Table of Contents
The Caribbean Sea is a sea of the Atlantic Ocean in the tropics of the Western Hemisphere. It is bordered on the west and southwest by Mexico and Central America, on the north by Cuba and the Greater Antilles, on the east by the Lesser Antilles, and on the south by the northern coast of South America. Northwest is where the Gulf of Mexico is located. Southeast of the Gulf of Mexico, in the Western Hemisphere’s Atlantic Ocean, is the Caribbean Sea, a tropical sea.
The Greater Antilles (Cuba, Jamaica, the Dominican Republic, and Puerto Rico), the Lesser Antilles (Costa Rica, Nicaragua, Guatemala, Honduras, and Belize), Venezuela, Colombia, and Panama form the southern, western, and eastern borders of the Caribbean Sea.
Read about: Indian Ocean
Caribbean Sea on World Map
The Caribbean Sea, located southeast of the Gulf of Mexico and part of the Atlantic Ocean, is a tropical sea in the Western Hemisphere.
Read More: South China Sea
Caribbean Sea Islands/Boundaries
- South: Venezuela, Colombia, and Panama;
- West: Central America (Costa Rica, Nicaragua, Guatemala, Honduras, and Belize);
- North: the Greater Antilles (Cuba, Jamaica, Dominica, and Puerto Rico);
- East: the Lesser Antilles. (In the eastern Caribbean Sea, Anguilla is a British overseas territory.)
Read More: East China Sea
Caribbean Sea Significance
The Caribbean Sea is significant for several reasons:
- Strategic Location: The Caribbean Sea provides access to the Atlantic Ocean and the Gulf of Mexico, making it an important shipping route for goods and people.
- Tourism: The Caribbean is famous for its tropical climate, clear waters, and white sand beaches, making it a popular tourist destination.
- Natural Resources: The Caribbean Sea is rich in natural resources such as oil, gas, and minerals, which provide valuable economic benefits to the region.
- Biodiversity: The Caribbean Sea is home to a diverse range of plant and animal species, including many that are found nowhere else on Earth.
- Culture: The Caribbean is also significant for its unique blend of African, indigenous, and European cultures, which has produced a rich cultural heritage in the region.
Read More: Ocean Waves
Caribbean Sea Climatology
The Caribbean is also affected by hurricanes, which pose significant risks to the region’s coastal communities and economies. Low latitude and tropical ocean currents that flow through the Caribbean influence its climate. The North Equatorial Current, which comes from the tropical Atlantic, is the main ocean current in the area.
The region has a tropical climate, which can range from tropical savanna to tropical rainforest depending on where you are. There are however some places with dry climates that experience severe drought on occasion. Rainfall changes according to water currents, size, and altitude (cool upwelling keeps the ABC islands arid). Consistent easterly trade winds that are warm and humid bring both semi-arid and rainforest climates to the region.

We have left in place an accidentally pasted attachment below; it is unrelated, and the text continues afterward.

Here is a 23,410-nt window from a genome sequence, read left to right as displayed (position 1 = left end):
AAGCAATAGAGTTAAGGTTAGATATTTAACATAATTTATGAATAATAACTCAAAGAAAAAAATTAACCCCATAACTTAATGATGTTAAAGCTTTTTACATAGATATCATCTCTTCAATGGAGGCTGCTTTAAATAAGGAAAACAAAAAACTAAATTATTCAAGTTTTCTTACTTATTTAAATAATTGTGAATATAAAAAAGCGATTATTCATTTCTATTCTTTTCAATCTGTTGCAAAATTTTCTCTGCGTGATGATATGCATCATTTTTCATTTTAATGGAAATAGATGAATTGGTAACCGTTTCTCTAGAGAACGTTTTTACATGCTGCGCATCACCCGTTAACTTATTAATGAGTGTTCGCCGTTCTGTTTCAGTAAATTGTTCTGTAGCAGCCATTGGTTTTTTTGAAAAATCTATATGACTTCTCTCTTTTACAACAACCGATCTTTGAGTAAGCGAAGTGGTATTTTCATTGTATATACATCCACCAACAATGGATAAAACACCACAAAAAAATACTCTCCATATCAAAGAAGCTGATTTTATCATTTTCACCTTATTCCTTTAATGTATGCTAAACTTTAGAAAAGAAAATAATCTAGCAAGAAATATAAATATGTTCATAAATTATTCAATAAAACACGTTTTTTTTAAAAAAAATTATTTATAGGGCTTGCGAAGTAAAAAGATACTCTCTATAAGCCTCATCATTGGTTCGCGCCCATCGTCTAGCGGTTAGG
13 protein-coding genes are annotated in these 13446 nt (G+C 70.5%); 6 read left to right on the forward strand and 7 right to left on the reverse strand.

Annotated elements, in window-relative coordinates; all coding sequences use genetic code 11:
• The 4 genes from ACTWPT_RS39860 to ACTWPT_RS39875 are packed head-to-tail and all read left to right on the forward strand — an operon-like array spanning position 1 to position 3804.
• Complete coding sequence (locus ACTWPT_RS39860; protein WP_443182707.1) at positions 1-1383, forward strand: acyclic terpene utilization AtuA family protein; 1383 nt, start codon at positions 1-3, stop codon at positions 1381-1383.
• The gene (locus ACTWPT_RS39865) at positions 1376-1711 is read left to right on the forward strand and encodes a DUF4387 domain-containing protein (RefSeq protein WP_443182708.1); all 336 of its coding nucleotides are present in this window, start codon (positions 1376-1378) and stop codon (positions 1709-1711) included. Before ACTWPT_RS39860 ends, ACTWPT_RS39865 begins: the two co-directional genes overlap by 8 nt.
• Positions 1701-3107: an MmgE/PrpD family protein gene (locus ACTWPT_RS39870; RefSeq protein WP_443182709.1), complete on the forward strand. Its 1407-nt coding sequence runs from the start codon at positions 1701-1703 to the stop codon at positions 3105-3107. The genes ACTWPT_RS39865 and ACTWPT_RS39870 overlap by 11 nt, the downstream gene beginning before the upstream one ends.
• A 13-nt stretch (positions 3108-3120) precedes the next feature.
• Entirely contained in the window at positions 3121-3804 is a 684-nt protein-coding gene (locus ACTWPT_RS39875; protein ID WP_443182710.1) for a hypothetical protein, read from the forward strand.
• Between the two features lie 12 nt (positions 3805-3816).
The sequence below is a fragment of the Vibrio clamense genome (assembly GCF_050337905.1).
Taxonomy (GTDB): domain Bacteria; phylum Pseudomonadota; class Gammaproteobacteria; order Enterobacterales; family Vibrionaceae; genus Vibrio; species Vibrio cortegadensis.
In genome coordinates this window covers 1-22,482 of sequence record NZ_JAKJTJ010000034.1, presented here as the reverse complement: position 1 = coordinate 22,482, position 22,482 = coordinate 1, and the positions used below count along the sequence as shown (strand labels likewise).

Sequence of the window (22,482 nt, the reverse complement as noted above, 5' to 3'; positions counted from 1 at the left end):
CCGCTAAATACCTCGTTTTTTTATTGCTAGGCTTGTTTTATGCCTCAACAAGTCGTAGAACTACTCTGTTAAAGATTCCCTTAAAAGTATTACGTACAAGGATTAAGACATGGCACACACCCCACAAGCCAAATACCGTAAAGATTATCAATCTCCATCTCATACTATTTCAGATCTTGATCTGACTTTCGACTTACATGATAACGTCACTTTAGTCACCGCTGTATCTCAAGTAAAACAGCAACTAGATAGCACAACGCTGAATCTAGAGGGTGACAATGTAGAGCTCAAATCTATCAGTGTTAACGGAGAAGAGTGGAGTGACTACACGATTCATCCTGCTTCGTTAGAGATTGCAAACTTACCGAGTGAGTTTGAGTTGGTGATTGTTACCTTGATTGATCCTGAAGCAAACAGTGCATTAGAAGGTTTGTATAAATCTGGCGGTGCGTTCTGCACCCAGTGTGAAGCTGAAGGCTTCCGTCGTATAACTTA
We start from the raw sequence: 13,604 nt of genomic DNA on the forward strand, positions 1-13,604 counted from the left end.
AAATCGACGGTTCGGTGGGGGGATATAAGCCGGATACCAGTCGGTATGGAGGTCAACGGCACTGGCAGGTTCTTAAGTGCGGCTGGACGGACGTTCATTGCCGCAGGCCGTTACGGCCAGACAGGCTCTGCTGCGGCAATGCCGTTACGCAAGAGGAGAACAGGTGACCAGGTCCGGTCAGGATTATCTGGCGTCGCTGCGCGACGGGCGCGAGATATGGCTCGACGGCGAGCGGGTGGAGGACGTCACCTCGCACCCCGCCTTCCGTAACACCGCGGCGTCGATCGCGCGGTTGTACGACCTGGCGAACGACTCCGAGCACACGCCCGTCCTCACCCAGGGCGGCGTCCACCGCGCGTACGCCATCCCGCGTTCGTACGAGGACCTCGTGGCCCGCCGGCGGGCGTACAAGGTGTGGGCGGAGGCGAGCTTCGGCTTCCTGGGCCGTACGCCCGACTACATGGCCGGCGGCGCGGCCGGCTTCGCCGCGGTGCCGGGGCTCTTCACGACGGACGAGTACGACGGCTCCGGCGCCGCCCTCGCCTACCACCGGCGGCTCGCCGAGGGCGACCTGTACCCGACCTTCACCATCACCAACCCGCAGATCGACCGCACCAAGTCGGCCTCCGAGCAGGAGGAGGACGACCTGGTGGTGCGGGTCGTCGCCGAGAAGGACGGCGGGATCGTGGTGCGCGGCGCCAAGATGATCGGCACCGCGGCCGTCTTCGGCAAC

Lowland regions near the Caribbean Sea from Costa Rica north to Belize, as well as the Dominican Republic and Puerto Rico, experience tropical rainforest climates, whereas Cuba, northern Venezuela, and the southern Yucatán region of Mexico experience more seasonally dry tropical savanna climates. The northern tip of Yucatán, as well as the extreme southern coast of Venezuela and the islands of Aruba and Curaçao, all have arid climates. The countries that surround the Caribbean Sea are at risk from tropical cyclones. Despite how infrequent they are, landfalls pose a serious threat to life in the Caribbean due to the deaths and property damage they cause.
While other storms form within the Caribbean proper, tropical cyclones that affect the Caribbean frequently form off the West Coast of Africa and travel west across the Atlantic Ocean toward the Caribbean. The bulk of storms strikes the Caribbean between August and September within the entire hurricane season, which runs from June through November. Each year, on average, nine tropical storms develop, five of which become hurricanes. Between 1494 and 1900, the Caribbean experienced 385 storms, according to the National Hurricane Center.
Read More: Climatology
Caribbean Sea UPSC
The Caribbean Sea is referred to as a Marginal sea and a Mediterranean sea, respectively. Along with the Dead Sea, the Caspian Sea is also referred to as a marginal sea. Marginal seas are oceanic extensions that are partially encircled by land. The North Sea, Arabian Sea, Red Sea, and Bering Sea are a few examples of marginal seas. Black Sea, Caspian Sea, Aral Sea, and Dead Sea are a few instances of inland oceans that are totally encircled by land.
Read More: Ocean Deposits